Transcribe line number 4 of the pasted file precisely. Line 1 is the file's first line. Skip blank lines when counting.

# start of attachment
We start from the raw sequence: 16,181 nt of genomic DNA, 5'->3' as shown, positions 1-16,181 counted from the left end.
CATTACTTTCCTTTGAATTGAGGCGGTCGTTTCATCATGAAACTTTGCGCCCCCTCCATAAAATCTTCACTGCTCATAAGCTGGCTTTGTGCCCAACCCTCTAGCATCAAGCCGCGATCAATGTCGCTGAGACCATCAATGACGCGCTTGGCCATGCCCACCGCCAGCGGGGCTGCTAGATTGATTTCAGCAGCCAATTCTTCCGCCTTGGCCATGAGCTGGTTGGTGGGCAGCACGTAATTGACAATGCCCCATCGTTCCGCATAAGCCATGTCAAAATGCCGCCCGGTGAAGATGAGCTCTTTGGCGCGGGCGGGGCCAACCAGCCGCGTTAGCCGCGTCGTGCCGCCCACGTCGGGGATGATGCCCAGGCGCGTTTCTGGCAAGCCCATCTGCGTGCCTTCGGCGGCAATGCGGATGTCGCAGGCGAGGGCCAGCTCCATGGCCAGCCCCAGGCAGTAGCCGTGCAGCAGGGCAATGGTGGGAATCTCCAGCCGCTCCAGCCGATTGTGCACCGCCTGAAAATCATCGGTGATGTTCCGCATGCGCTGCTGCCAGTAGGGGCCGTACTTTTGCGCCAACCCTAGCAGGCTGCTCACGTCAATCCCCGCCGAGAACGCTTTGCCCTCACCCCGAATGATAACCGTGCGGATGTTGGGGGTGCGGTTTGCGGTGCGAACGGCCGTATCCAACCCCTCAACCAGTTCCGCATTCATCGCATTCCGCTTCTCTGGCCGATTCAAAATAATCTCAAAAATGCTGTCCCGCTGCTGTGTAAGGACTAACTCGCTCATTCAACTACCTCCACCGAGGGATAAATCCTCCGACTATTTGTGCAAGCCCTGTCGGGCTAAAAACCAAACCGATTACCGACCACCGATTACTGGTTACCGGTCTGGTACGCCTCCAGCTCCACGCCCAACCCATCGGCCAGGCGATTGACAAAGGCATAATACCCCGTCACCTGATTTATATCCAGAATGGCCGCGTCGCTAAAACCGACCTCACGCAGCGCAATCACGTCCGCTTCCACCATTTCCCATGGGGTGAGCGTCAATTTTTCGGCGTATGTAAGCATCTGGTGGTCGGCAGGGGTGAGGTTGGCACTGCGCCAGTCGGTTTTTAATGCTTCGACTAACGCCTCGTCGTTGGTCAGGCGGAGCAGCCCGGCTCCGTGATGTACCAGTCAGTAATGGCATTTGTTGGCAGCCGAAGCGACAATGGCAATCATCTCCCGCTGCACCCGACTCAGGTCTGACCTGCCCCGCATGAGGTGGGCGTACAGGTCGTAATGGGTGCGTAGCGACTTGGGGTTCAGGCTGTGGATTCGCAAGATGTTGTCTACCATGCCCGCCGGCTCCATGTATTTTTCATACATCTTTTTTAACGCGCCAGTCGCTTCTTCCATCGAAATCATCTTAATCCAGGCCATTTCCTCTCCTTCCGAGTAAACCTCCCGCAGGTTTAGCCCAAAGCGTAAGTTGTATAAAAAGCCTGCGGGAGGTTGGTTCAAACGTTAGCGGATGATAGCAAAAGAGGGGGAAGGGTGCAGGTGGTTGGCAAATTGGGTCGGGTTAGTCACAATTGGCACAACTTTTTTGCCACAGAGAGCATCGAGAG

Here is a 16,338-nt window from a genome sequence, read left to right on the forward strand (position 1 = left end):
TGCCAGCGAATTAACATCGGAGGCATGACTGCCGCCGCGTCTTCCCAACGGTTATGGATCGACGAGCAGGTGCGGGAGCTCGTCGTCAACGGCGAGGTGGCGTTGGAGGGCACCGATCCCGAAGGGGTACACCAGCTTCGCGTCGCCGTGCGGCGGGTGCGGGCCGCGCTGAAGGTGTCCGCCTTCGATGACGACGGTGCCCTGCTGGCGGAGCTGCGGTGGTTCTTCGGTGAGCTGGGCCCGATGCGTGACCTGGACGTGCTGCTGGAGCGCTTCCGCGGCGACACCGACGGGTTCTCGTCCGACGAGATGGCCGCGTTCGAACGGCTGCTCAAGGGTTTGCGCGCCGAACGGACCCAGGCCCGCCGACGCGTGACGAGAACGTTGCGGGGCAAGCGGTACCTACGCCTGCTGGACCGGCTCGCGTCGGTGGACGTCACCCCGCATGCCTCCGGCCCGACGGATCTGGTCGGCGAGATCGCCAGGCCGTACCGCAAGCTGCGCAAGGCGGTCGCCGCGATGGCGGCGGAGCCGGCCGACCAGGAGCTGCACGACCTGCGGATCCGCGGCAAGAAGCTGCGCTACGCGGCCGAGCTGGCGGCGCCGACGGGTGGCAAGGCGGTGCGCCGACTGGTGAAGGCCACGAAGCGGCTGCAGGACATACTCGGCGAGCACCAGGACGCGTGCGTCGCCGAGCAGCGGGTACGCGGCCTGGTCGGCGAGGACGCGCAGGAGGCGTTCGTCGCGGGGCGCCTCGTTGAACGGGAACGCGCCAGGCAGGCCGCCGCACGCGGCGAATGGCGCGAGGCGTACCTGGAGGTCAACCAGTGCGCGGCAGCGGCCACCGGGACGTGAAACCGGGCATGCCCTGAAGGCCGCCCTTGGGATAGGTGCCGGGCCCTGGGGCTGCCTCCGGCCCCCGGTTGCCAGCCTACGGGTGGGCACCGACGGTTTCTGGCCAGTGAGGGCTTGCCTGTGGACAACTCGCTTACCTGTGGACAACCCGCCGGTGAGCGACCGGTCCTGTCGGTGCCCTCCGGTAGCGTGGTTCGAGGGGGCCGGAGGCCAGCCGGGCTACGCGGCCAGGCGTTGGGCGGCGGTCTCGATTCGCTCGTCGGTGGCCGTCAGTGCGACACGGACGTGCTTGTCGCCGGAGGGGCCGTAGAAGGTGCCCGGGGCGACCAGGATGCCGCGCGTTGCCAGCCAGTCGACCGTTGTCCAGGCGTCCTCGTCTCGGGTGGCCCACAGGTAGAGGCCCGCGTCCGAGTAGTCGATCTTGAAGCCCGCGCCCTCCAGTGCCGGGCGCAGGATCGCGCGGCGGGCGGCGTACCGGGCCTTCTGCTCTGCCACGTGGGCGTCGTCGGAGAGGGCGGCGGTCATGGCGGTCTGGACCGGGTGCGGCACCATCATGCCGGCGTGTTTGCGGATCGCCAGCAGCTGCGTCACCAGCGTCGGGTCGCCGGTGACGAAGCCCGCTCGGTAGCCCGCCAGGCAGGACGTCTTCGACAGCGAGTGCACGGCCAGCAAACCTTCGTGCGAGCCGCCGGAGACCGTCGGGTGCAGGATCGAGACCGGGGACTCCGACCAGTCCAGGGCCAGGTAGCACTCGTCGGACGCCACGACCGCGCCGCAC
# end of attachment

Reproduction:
TGCCAGCGAATTAACATCGGAGGCATGACTGCCGCCGCGTCTTCCCAACGGTTATGGATCGACGAGCAGGTGCGGGAGCTCGTCGTCAACGGCGAGGTGGCGTTGGAGGGCACCGATCCCGAAGGGGTACACCAGCTTCGCGTCGCCGTGCGGCGGGTGCGGGCCGCGCTGAAGGTGTCCGCCTTCGATGACGACGGTGCCCTGCTGGCGGAGCTGCGGTGGTTCTTCGGTGAGCTGGGCCCGATGCGTGACCTGGACGTGCTGCTGGAGCGCTTCCGCGGCGACACCGACGGGTTCTCGTCCGACGAGATGGCCGCGTTCGAACGGCTGCTCAAGGGTTTGCGCGCCGAACGGACCCAGGCCCGCCGACGCGTGACGAGAACGTTGCGGGGCAAGCGGTACCTACGCCTGCTGGACCGGCTCGCGTCGGTGGACGTCACCCCGCATGCCTCCGGCCCGACGGATCTGGTCGGCGAGATCGCCAGGCCGTACCGCAAGCTGCGCAAGGCGGTCGCCGCGATGGCGGCGGAGCCGGCCGACCAGGAGCTGCACGACCTGCGGATCCGCGGCAAGAAGCTGCGCTACGCGGCCGAGCTGGCGGCGCCGACGGGTGGCAAGGCGGTGCGCCGACTGGTGAAGGCCACGAAGCGGCTGCAGGACATACTCGGCGAGCACCAGGACGCGTGCGTCGCCGAGCAGCGGGTACGCGGCCTGGTCGGCGAGGACGCGCAGGAGGCGTTCGTCGCGGGGCGCCTCGTTGAACGGGAACGCGCCAGGCAGGCCGCCGCACGCGGCGAATGGCGCGAGGCGTACCTGGAGGTCAACCAGTGCGCGGCAGCGGCCACCGGGACGTGAAACCGGGCATGCCCTGAAGGCCGCCCTTGGGATAGGTGCCGGGCCCTGGGGCTGCCTCCGGCCCCCGGTTGCCAGCCTACGGGTGGGCACCGACGGTTTCTGGCCAGTGAGGGCTTGCCTGTGGACAACTCGCTTACCTGTGGACAACCCGCCGGTGAGCGACCGGTCCTGTCGGTGCCCTCCGGTAGCGTGGTTCGAGGGGGCCGGAGGCCAGCCGGGCTACGCGGCCAGGCGTTGGGCGGCGGTCTCGATTCGCTCGTCGGTGGCCGTCAGTGCGACACGGACGTGCTTGTCGCCGGAGGGGCCGTAGAAGGTGCCCGGGGCGACCAGGATGCCGCGCGTTGCCAGCCAGTCGACCGTTGTCCAGGCGTCCTCGTCTCGGGTGGCCCACAGGTAGAGGCCCGCGTCCGAGTAGTCGATCTTGAAGCCCGCGCCCTCCAGTGCCGGGCGCAGGATCGCGCGGCGGGCGGCGTACCGGGCCTTCTGCTCTGCCACGTGGGCGTCGTCGGAGAGGGCGGCGGTCATGGCGGTCTGGACCGGGTGCGGCACCATCATGCCGGCGTGTTTGCGGATCGCCAGCAGCTGCGTCACCAGCGTCGGGTCGCCGGTGACGAAGCCCGCTCGGTAGCCCGCCAGGCAGGACGTCTTCGACAGCGAGTGCACGGCCAGCAAACCTTCGTGCGAGCCGCCGGAGACCGTCGGGTGCAGGATCGAGACCGGGGACTCCGACCAGTCCAGGGCCAGGTAGCACTCGTCGGACGCCACGACCGCGCCGCAC